Mikaela Shiffrin grabs 65th World Cup win with downhill victory

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Mikaela Shiffrin earned her 65th World Cup win — and her first of 2020 — by taking a downhill in Bansko, Bulgaria on Friday.

Shiffrin’s second career downhill victory came in by .18 of a second over giant slalom rival Federica Brignone of Italy. Swiss Joana Haehlen was third, .23 behind. Full results are here.

“It’s a technical hill, for sure the most technical track on the speed circuit, so I was looking forward to coming here because that maybe suits me a little bit better than some of the other typical speed tracks,” Shiffrin said. “I find that really interesting to learn a new track. It’s like a puzzle or something, It was pretty exciting to put everything together today.”

Shiffrin, racing in Bansko for the first time, had not won her previous five races, all in her more favored disciplines of slalom, giant slalom or the combined. Her fourth-place training run on Thursday showed that her first downhill win since December 2017 was possible.

“I wasn’t expecting this today,” Shiffrin said of the first of back-to-back downhill days in Bansko, “and I’m not expecting it for tomorrow.

“I felt a little bit nervous for this race because the last time I was on my downhill skis was in Lake Louise [in early December], so it felt like a really long time ago. I felt a little bit strange on my skis yesterday.”

Shiffrin, with her tour-leading fifth win this season, moved two shy of recently retired Austrian Marcel Hirscher for fourth place on the career list. Ingemar Stenmark (86 wins) and Lindsey Vonn (82) hold the top two spots.

Shiffrin and the world’s top racers tackle another Bansko downhill on Saturday (4:15 a.m. ET) and a super-G on Sunday (3:15 a.m.) on NBC Sports Gold.

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Dan Hicks, Rowdy Gaines call backyard pool swim race

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Dan Hicks and Rowdy Gaines covered swimming together at the last six Olympics, including every one of Michael Phelps‘ finals, but they’ve never called a “race” quite like this.

“We heard you were looking for something to commentate during the down time….might this short short short course 100 IM help?” tweeted Cathleen Pruden, posting a video of younger sister Mary Pruden, a sophomore swimmer at Columbia University, taking individual medley strokes in what appeared to be an inflatable backyard pool.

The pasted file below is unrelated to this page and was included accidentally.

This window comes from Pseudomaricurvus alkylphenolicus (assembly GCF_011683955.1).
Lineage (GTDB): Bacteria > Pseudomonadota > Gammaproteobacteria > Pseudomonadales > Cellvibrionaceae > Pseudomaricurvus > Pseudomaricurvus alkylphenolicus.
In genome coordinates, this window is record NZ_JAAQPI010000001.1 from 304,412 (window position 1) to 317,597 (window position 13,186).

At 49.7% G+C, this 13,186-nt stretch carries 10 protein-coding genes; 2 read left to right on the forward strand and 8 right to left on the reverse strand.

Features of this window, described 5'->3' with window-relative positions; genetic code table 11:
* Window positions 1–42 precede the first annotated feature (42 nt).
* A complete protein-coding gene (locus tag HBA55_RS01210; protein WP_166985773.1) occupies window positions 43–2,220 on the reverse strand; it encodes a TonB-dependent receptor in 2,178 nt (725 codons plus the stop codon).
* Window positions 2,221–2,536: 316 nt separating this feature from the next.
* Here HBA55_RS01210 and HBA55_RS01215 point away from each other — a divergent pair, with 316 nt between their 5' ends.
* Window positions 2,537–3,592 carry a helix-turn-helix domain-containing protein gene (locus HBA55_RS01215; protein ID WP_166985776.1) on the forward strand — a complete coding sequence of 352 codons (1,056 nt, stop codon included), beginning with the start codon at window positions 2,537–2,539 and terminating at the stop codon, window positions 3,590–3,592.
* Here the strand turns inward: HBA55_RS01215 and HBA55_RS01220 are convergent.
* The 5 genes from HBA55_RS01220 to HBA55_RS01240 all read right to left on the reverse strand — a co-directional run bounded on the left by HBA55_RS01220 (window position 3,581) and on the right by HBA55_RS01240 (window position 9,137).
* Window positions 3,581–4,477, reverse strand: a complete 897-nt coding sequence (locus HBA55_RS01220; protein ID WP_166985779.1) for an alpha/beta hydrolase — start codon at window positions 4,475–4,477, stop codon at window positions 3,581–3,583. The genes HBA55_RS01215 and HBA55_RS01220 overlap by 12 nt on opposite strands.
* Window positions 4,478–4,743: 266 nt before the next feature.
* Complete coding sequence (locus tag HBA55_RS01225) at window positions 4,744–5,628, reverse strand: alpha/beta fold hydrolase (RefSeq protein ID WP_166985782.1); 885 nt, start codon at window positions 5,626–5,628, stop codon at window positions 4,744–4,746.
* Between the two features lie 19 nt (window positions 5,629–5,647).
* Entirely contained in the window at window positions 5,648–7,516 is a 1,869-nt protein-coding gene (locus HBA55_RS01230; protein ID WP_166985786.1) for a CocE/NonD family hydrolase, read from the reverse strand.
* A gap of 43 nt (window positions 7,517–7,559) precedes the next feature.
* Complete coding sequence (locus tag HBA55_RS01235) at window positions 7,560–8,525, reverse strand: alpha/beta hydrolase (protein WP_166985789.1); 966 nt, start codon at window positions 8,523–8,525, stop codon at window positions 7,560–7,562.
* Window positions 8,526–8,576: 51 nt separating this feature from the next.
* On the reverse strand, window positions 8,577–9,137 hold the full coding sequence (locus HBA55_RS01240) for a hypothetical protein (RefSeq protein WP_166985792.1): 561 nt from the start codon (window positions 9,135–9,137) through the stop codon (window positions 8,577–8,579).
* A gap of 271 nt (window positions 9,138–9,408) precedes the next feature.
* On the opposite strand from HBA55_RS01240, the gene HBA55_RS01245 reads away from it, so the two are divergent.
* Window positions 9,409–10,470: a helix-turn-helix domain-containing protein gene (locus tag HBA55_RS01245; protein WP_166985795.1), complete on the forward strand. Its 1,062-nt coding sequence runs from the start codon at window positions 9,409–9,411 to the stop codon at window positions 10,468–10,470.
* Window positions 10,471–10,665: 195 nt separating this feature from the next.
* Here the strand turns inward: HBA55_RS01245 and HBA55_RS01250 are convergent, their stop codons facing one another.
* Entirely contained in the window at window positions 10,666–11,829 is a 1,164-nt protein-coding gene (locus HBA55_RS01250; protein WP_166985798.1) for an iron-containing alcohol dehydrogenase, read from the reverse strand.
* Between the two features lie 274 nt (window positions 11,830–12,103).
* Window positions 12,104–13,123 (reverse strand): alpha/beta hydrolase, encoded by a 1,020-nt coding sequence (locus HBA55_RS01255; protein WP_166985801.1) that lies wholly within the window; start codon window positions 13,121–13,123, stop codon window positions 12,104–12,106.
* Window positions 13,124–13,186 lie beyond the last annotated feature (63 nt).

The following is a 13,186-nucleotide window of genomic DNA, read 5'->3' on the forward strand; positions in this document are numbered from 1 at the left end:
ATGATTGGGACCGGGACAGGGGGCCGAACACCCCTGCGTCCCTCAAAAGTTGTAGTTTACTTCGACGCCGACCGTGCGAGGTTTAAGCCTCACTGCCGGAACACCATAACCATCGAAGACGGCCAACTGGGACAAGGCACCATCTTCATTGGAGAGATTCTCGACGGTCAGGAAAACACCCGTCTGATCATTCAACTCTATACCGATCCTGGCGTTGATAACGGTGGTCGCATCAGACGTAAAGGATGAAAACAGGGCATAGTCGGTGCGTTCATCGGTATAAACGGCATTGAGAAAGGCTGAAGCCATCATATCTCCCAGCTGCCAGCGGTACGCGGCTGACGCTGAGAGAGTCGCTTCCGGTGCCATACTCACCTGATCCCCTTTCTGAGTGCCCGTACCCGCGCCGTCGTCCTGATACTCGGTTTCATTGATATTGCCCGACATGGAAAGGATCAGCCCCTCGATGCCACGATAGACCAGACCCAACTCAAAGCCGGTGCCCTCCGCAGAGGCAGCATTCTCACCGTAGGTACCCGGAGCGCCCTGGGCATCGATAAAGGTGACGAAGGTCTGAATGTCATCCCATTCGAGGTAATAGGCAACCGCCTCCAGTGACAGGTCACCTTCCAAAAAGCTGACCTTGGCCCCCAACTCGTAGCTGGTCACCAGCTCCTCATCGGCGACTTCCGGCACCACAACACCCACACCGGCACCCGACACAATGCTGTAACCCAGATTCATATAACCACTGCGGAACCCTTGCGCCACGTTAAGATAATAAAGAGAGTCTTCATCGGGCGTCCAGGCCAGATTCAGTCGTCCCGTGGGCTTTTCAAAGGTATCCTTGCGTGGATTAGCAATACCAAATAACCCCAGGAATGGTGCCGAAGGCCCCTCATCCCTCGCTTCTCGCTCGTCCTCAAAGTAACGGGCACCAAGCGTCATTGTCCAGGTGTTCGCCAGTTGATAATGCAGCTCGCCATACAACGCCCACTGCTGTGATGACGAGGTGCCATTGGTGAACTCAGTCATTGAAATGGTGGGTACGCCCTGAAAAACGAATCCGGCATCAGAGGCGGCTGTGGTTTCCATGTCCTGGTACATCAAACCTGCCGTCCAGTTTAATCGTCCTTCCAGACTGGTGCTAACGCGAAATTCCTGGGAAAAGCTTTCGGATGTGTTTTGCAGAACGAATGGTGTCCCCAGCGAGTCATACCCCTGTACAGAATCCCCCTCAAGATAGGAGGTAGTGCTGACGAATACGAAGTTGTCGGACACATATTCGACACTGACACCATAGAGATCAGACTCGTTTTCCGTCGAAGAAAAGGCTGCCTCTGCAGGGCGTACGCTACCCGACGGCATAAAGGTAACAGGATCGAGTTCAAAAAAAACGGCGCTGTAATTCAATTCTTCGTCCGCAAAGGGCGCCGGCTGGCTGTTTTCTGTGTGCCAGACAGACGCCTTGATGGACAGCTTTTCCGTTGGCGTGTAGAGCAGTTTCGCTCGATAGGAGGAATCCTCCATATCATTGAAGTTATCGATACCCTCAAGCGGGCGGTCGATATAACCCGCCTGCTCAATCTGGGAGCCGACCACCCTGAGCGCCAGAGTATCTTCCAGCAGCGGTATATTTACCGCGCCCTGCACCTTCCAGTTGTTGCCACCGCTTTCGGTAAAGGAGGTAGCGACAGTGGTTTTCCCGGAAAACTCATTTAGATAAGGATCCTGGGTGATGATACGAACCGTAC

“Hang on,” Gaines replied. “This race of the century deserves the right call. @DanHicksNBC and I are working some magic!”

Later, Hicks posted a revised video dubbed with commentary from he and Gaines.

They became the latest commentators to go beyond the booth to post calls on social media while sports are halted due to the coronavirus pandemic.

NBC Sports hockey voice Doc Emrick (who has also called Olympic hockey and water polo) did play-by-play of a windshield wiper installation.

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Which athletes are qualified for the U.S. Olympic team?

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Soon after Tokyo Olympic qualifying events began getting postponed, the International Olympic Committee announced that all quota places already allocated to National Olympic Committees and athletes will remain with those NOCs and athletes.

The IOC repeated that position over the last week, after the Tokyo Games were postponed (now to open July 23, 2021). What does that mean for the U.S. Olympic and Paralympic Committee?

Well, 76 athletes qualified for the U.S. Olympic team before the Olympic postponement was announced. That full list is here.

Those 76 athletes can be separated into two categories.

  • Athletes who earned Olympic spots BY NAME via International Federation (i.e. International Surfing Association or International Aquatics Federation) selection procedures.
  • Athletes named to the U.S. Olympic team by their national governing body (i.e. USA Swimming or USA Track and Field) and confirmed by the USOPC using NGB selection procedures after the NGB earned a quota spot.

When the IOC says “all quota places already allocated to National Olympic Committees and athletes will remain with those NOCs and athletes,” it means just that. USA Softball still has 15 athlete quota spots from qualifying a full team via international results. Surfer Kolohe Andino still has his Olympic spot from qualifying BY NAME via the International Surfing Association selection procedures route.

USA Softball named its 15-player Olympic roster last fall. Those 15 athletes did not earn Olympic quota spots for themselves. Unlike Andino (and 13 other American qualifiers across all sports), the 15 softball players had to be nominated by USA Softball and confirmed by the U.S. Olympic and Paralympic Committee.

Unless and until the USOPC confirms that any of those other 62 athletes remain qualified, for now the list of U.S. Olympic qualifiers is these 14 who qualified BY NAME:

Karate (1)
Sakura Kokumai

Modern Pentathlon (2)
Samantha Achterberg
Amro Elgeziry

Swimming (3)
Haley Anderson
Ashley Twichell
Jordan Wilimovsky

Sport Climbing (4)
Kyra Condie
Brooke Raboutou
Nathaniel Coleman
Colin Duffy

Surfing (4)
Caroline Marks
Carissa Moore
Kolohe Andino
John John Florence

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MORE: Qualified athletes go into limbo with Tokyo postponement